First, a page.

My first memory of Brian Levant’s Jingle All The Way is not related to Christmas at all. The title was one of the many old VCRs on offer during an audiovisual room period in school. The other options were Dunston Checks In (1996), Lawrence Of Arabia (1962), Free Willy (1993), Jurassic Park (1993) and The Poseidon Adventure (1972). Despite the dose of thrill and action these titles offered, there was something calm and soothing about watching a Christmas movie on a hot summer day in school.
Having grown up in the era of G.I. Joe action figures, my fascination with Jingle All The Way initially centred on the “Turbo Man” doll and watching Arnold Schwarzenegger—who portrays the lead role of a father scurrying around town in the Christmas Eve shopping rush to buy a toy for his son—play a character that didn’t involve heavy-duty weapons or killing. But the more I binged on this movie later in life, I understood its beautiful message about the relationship children have with their fathers.
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I have had a topsy-turvy equation with my dad but as Jingle All The Way shows you, a father’s love is unequivocal. They may not always show their love but they can go out of the way to fulfil the simplest of promises. Schwarzenegger ends up putting on a superhero costume and a jetpack towards the end of this movie. In real life too, fathers are superheroes. They just don’t wear capes.
If Jingle All the Way was all about the “power of the father”, Chris Columbus’ Home Alone shows us the “power of the family” and how mothers are the glue that holds families together. Macaulay Culkin became a global sensation after playing Kevin McCallister in this 1990 movie. While Culkin has since faded from the scene, Catherine O’Hara, who plays Kevin’s fearsome yet loving mother, is still fresh in memory thanks to her award-winning performances in the series Schitt’s Creek.
There’s so much more to like in Home Alone and its sequel, Home Alone 2: Lost In New York. Despite playing a negative role, Joe Pesci—as Harry, one half of the “Wet Bandits”—makes you chuckle every time. The rush of Christmas vacations, pestering cousins, elder siblings that love you more than they hate you, missed flights, the film within the film (remember Angels With Filthy Souls?), massive Christmas trees and tonnes of snow—all these make the first two movies in the Home Alone franchise stand out from the sequels. The golden takeaway? Mothers know you best.
The soundtracks and background scores in Home Alone and Home Alone: 2 are classic examples of how the music can make you fall in love with a film. Composer John Williams’ Somewhere In My Memory is the soul of these movies. It’s these movies that introduced me to Run Rudolph Run (recorded originally by Chuck Berry in 1958) and Darlene Love’s beautiful voice in the rock ‘n’ roll track All Alone On Christmas. Another notable Christmas rock song for your playlist this weekend could be Jingle Bell Rock, which was released by American country singer Bobby Helms in 1957 and features in Home Alone 2.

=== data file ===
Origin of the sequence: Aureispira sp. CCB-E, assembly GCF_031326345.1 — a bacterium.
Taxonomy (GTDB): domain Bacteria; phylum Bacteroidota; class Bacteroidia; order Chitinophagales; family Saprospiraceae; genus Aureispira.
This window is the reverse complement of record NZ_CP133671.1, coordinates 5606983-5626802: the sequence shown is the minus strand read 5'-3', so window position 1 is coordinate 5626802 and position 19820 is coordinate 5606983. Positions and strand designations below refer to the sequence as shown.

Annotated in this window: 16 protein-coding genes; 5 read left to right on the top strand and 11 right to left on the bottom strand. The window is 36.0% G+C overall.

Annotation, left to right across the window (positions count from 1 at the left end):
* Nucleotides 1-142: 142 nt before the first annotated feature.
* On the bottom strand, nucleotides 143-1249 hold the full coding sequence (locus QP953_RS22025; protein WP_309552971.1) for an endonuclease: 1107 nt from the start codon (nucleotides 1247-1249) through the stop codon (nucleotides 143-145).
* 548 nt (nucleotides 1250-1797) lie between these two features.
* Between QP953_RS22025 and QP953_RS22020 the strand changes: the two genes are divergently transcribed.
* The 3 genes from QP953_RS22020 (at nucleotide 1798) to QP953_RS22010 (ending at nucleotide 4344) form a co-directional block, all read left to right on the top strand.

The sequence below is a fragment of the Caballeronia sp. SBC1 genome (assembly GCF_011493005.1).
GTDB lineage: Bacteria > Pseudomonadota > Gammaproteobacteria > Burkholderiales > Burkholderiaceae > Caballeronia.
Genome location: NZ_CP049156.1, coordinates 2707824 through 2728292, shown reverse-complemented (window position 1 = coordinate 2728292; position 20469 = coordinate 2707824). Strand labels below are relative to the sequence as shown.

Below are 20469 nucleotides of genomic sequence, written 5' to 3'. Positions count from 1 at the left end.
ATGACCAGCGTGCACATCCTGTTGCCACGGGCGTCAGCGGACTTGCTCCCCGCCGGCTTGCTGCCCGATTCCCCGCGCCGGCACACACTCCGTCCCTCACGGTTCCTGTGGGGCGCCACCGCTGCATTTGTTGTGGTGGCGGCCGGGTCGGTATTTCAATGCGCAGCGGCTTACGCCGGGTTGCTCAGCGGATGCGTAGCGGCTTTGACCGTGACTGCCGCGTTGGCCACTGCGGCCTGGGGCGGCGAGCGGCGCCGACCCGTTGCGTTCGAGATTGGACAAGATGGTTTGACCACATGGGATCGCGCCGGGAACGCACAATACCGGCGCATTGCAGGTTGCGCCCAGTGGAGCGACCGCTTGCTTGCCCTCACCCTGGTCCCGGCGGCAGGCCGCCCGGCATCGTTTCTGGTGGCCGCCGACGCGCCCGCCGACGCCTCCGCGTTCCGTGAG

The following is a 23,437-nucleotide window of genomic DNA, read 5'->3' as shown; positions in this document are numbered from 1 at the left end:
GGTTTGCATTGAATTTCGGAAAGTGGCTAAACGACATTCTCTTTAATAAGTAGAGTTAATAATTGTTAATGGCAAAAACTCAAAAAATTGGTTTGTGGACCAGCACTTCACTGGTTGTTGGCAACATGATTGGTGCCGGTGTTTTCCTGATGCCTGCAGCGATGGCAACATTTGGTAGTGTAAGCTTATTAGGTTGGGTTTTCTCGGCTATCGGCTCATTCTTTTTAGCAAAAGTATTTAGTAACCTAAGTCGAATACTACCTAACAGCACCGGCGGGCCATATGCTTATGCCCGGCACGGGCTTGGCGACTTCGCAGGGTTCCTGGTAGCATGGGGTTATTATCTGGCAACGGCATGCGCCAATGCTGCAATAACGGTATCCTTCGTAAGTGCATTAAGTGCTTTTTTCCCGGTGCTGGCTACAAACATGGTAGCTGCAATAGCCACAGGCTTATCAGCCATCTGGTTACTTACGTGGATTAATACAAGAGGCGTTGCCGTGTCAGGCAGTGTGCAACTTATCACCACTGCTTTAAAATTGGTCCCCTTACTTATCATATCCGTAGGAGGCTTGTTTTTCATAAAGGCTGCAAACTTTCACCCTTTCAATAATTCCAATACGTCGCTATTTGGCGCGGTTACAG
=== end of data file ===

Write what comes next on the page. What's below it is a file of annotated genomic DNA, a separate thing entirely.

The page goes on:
Speaking of families, how can any piece on Christmas movies be complete without a mention of Tim Allen? Allen played Santa Clause in The Santa Clause trilogy but my favourite Christmas movie of Allen is Christmas With The Kranks, the 2004 adaptation of John Grisham’s 2001 novel, Skipping Christmas. Featuring Jamie Lee Curtis as Allen’s wife, the movie follows a couple—known in the neighbourhood for their Christmas Eve gatherings—that decides to skip Christmas one year since their daughter is away. Instead, they decide to spend it? on a cruise. A comedy of errors follows when the daughter decides to return in time for Christmas, complete with shopping accidents and a last-minute party.
What comes through is the spirit of Christmas and the power of the community. We are living in times where putting your trust and faith in someone else can be difficult. But as Christmas With The Kranks shows, miracles do happen when the community comes together.
The most recent Christmas movie I binge-watched has a lot of “Christmas” in it—Paul Feig’s Last Christmas (2019), which is based on the eponymous hit song by Wham! and features tracks from the marvellous George Michael. I'll admit this: I actually watched this movie on Christmas night last year, all alone. It was probably one of the quietest evenings of 2020, a tumultuous year for all of us.
Henry Golding, Emilia Clarke, Emma Thompson, who also wrote the screenplay, and Michelle Yeoh are part of an ensemble cast in this romantic comedy musical, set in London during Christmas time, with a superb background featuring Michael. Clarke plays the role of Kate, a careless employee—dressed as an elf—at a store that sells Christmas-themed goods owned by Yeoh. Kate’s professional and personal life begin looking up when Tom, played by Golding, enters the picture.
Yes, the plot does become predictable as the movie progresses but there are some beautiful moments. There’s a particular scene where Tom (Golding) and Kate (Clarke) discuss her near death experience and failure to do something meaningful in life. He tells her: “There’s no such thing as normal. It’s a stupid word. Does a lot of damage.... I think the whole special, being special thing is overrated. I think just to be a human being is hard…. One thing someone said to me helped me. ‘Every little action of the common day makes or unmakes character.’ It just means that you’re built of everything you do. And that’s OK.” Sometimes, it is all right not to be too harsh on yourself.
So, go ahead, sit down with your loved ones and grab your favourite hot beverage. There’s no right time to watch a Christmas movie. But they definitely feel a bit sweeter on the day itself.
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